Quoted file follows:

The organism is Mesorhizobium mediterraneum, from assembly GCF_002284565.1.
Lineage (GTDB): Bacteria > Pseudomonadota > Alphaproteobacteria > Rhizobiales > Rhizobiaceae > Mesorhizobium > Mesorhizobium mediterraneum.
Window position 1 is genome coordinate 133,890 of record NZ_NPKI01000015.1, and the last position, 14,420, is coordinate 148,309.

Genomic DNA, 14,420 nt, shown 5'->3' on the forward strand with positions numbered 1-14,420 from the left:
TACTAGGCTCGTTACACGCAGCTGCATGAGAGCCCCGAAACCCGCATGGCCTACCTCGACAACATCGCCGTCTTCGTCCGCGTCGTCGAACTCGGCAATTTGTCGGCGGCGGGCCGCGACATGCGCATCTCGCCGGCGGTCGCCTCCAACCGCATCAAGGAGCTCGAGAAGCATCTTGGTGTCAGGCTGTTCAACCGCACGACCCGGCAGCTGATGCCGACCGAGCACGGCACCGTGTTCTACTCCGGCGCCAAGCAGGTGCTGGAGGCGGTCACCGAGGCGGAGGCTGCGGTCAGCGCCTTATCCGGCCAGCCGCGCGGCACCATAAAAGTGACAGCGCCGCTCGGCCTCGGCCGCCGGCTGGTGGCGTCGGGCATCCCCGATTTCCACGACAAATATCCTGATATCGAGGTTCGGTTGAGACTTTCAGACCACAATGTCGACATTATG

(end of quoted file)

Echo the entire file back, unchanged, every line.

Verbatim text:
The organism is Mesorhizobium mediterraneum, from assembly GCF_002284565.1.
Lineage (GTDB): Bacteria > Pseudomonadota > Alphaproteobacteria > Rhizobiales > Rhizobiaceae > Mesorhizobium > Mesorhizobium mediterraneum.
Window position 1 is genome coordinate 133,890 of record NZ_NPKI01000015.1, and the last position, 14,420, is coordinate 148,309.

Genomic DNA, 14,420 nt, shown 5'->3' on the forward strand with positions numbered 1-14,420 from the left:
TACTAGGCTCGTTACACGCAGCTGCATGAGAGCCCCGAAACCCGCATGGCCTACCTCGACAACATCGCCGTCTTCGTCCGCGTCGTCGAACTCGGCAATTTGTCGGCGGCGGGCCGCGACATGCGCATCTCGCCGGCGGTCGCCTCCAACCGCATCAAGGAGCTCGAGAAGCATCTTGGTGTCAGGCTGTTCAACCGCACGACCCGGCAGCTGATGCCGACCGAGCACGGCACCGTGTTCTACTCCGGCGCCAAGCAGGTGCTGGAGGCGGTCACCGAGGCGGAGGCTGCGGTCAGCGCCTTATCCGGCCAGCCGCGCGGCACCATAAAAGTGACAGCGCCGCTCGGCCTCGGCCGCCGGCTGGTGGCGTCGGGCATCCCCGATTTCCACGACAAATATCCTGATATCGAGGTTCGGTTGAGACTTTCAGACCACAATGTCGACATTATG